“My customers don’t want their mother’s classic look,” said Eve Alfille, a retail jeweler in Evanston, Ill., during the Pearl Panel discussion that took place Thursday morning at the JCK Show ~ Las Vegas 2005. “They want something unique.” Alfille said she gives her customers what they want: unusual strands of multicolor black Tahitians, South Seas golds, Chinese freshwater pinks, and unusual shapes such as Australian keshi pearls.
Alfille said she also uses Kasumiga pearls, which are large, round Japanese bead-nucleated freshwaters with unusual surface features. Alfille compared the surface to the look of a “peony bud.” She also mentioned baroques, which she said typically spark interest among sophisticated buyers.
Alfille is an award-winning designer and the owner of Eve Alfille Gallery and Studio. During the Pearl Panel she said that she promotes pearls not only in her retail gallery but also to her Pearl Society, a group of pearl aficionados who gather at her shop a number of times every year to hear experts and see what’s new in pearls and pearl jewelry.
“Mabés are dead,” Alfille insisted, but she made an exception for cultured blister “domé” pearls from American Pearl Corp. in Tenn. With the domé pearl, a portion of the shell comes with the blister pearl, offering a more casual look. Alfille said this look appeals to her upper-income clients, who want cutting-edge, novel products.
Panelist Armand Asher speculated that shapes might be the biggest pearl trend, and he cited colors as another major trend. Asher, of Albert Asher, South Sea Pearl Co., New York, is a top U.S. pearl supplier and a leader in promoting pearl education. He’s also president of the Cultured Pearl Association of America.
What may also be a trend is the apparent stabilization of prices. Asher said that over the past several months he’s noted that at most overseas wholesale pearl auctions, almost everything has been selling.
Styles run in cycles, Asher noted. Once pearl jewelry hits the fashion runways, it takes six more months before the new designs are available in retail jewelry stores. Asher noted three styles that retail jewelers should take note of: large unusual shapes, what he called “a return to the past,” and a chance to “mix it all up.”
Large brooches with floral motifs and a large stone or pearl center fit the first style category, as do drop earrings with a baroque pearl dangle.
Linking the second category to Coco Chanel, Asher said that one style that fits neatly into this category is pearl bracelets with thick, heavy links between pearls. He also said “Y” necklaces are back and noted that long rope strands (36 inches or longer) can be quite affordable—especially with freshwaters—and versatile. He said some people have been known to wrap a rope strand around the wrist three or four times to make a bracelet, and others make a fake dog collar by wrapping it around the neck.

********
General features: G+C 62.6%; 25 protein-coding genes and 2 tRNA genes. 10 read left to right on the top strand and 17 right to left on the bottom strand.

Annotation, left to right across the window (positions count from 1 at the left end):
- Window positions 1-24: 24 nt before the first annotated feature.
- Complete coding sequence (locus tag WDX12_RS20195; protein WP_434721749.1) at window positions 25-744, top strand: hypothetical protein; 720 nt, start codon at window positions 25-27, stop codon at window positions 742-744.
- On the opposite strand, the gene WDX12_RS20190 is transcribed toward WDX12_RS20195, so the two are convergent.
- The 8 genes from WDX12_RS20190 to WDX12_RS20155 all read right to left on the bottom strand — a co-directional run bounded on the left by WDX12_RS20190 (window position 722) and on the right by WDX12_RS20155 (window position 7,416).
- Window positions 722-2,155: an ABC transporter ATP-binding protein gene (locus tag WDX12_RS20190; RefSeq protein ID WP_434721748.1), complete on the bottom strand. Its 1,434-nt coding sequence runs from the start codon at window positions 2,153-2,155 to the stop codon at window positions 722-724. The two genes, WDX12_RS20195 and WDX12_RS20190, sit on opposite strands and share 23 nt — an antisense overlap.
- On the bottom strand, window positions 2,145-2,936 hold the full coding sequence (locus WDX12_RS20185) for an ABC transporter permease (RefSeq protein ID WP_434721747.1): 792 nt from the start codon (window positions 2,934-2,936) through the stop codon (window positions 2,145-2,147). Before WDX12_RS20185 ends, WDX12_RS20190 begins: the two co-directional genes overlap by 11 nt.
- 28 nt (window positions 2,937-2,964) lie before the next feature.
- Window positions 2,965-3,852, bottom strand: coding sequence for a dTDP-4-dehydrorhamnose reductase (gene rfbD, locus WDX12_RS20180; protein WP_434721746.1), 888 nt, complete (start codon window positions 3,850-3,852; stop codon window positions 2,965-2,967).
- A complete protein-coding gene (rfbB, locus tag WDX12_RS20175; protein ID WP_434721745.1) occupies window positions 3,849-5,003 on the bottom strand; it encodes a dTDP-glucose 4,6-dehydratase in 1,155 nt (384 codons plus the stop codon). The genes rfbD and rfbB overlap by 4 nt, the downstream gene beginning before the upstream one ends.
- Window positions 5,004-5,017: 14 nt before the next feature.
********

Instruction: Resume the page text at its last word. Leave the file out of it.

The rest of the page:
The final category Asher sees as one of the trends to follow is the lessening of inhibitions to mix pearls from different localities, for example, mixing Tahitians with Philippines, South Seas, or Chinese freshwaters. In the past, there was an unwritten rule that an item of jewelry should be created using only pearls from one locality.
Richard “Bo” Torrey, editor and publisher of Pearl World, the International Pearling Journal, said golden pearls are hot.
Torrey recently returned from the Philippines where he saw the results of breeding mussels for their color. He said he saw shells whose insides were once completely white that now have a huge amount of gold.
Torrey came to the Pearl Panel with numbers. South Seas pearl production is up 14% in value from six years ago. Akoya farms are producing only 25% of what they were creating some 10 years ago, which means akoyas are even more difficult to find in top qualities.
Among the main concerns of the retailers in attendance was identification. “Just how do you identify a dyed pearl?” asked one retailer. The answer: through experience, and by sending the pearl to a laboratory. This is especially true of gold pearls, since the enhanced golds look very much like natural-color golds.
Retailers also expressed concerns about nacre thicknesses, and some had questions about nucleation. Looking for nacre thickness by looking down the drill hole is difficult, noted Asher. “How do you measure the thickness?” asked an appraiser. Another questioner wanted to know how to determine whether or not a bead or another pearl was used as a nucleus. Send it to a professional lab, was the consensus. However, Bo Torrey had this to add. “We at Pearl World do it a little differently. We cut the pearl in half.”
The Pearl Panel was moderated by Gary Roskin, gemstone editor for JCK magazine.